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I moved to France, and it was too much

Our bodies date from a long time ago while our world is rapidly rolling into the future.

It's been a while. My last piece was about Melbourne, a place I used to call home in what seems a lifetime ago.

Since then I've been doing lots. I trained to become a divemaster in the Philippines and Malaysia, I spent some time in Singapore, I visited friends in Germany, I spent nine days in the Netherlands and I recently moved to France.

A friend called me a "globalisation child". A child of this world. Moving between countries is like a trip to a mall. It doesn't require much anymore.

And it comes easy, especially with my privilege in the form of a dark red Dutch passport. A bit of research, effort and time leads you to heaps of study and volunteering grants and with a bit of willpower it turns out everything is possible.

So after a year and a half in Malta, I made my way to Australia, New Zealand, China, the Philippines, Malaysia, Singapore, then back to Europe - Germany, the Netherlands, and now living in France.

It's all been great. But I hate Lyon.

This world is developing and progressing so fast. Opportunities are everywhere, you just have to open your eyes. I can go wherever I want at any given time, even on my student budget.

But apparently, my human side can't handle it all. While change has been great for two years, I just crashed. Just because it's possible doesn't mean it's possible.

I live on a planet where humans rule nature, where we live through screens, and where hunting for food is replaced by ordering fully prepared meals to your doorstep. It's a world where you can have your dead pet cloned, where payments are made with digital numbers instead of gold, and where laws of nature are defeated.

We can do almost anything. We can go almost everywhere. Every place is as far as the other - just a flight away. I have empirical proof.

Hopping over the globe is relatively smooth, and compared to any other time in history even miraculous. A post-high school strip used to be in Belgium, then in Portugal, now in Thailand.

A flight to Casablanca costs as much as a weekly grocery bill. The untouched jungle of Suriname is just an arm's length away and we can reach the other side of the world in less than a day.

Travelling within Europe is for me what taking a train within the country used to be for my mum. With open borders, studying, working, and living is as easy in any EU country as it is at "home".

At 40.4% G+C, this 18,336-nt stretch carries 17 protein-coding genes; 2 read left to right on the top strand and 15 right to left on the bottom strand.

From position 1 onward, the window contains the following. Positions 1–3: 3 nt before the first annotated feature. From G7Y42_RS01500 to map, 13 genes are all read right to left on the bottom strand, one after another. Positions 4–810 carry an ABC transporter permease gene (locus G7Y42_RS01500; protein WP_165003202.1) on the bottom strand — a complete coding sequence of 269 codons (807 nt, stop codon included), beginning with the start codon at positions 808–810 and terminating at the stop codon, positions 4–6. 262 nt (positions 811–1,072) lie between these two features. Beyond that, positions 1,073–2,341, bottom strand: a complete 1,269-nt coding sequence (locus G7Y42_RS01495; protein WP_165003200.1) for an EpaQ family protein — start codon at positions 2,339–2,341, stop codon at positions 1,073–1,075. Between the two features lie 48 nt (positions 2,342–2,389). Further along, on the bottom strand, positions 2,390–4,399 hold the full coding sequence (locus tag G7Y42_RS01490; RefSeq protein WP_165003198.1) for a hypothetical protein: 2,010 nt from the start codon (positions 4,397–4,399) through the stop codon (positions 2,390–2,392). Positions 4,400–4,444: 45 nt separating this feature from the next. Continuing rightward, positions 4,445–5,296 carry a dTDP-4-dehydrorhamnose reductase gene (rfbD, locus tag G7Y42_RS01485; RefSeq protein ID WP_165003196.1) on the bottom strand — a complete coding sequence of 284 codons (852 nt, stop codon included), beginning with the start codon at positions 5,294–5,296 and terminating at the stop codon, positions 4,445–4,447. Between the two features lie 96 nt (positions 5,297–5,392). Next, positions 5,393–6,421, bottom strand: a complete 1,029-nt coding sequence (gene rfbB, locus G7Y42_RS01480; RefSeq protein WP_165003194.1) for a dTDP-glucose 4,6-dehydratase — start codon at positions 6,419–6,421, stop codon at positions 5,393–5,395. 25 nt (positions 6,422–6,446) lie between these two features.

And flights are just getting cheaper, faster, and more frequent. When my friends from Malta and I joked about flying to Sicily to buy tomatoes, we weren't joking that much.

In the meantime, humans are evolving a bit more slowly. Whereas our bodies and mind still have roots in a time where we hunted for food and lived in groups, our physical environments consist of hyper-tech cities and online shopping.

Our brains still get happy chemicals from exercise, from being around people, and from taking our time. Yet our lives have changed drastically, from living in tall buildings where we barely know our neighbours to taking weekend trips to other continents.

I once wrote that life is just a psychological experiment with yourself. I like to use mine as optimal as I can. And I figured, no matter how much I love every single thing that I do, it has become too much.

With all these possibilities and opportunities and intriguing adventures, it's easy to forget that globalisation in the world doesn't mean globalisation in our bodies. While I can book flights every other week, I can't wrap my head around changing countries, changing cultures, changing language, and changing surroundings that often.

While opportunities are still out there, and planes still fly, my prehistoric body is telling me to slow the fuck down. And there's a core of truth in that.



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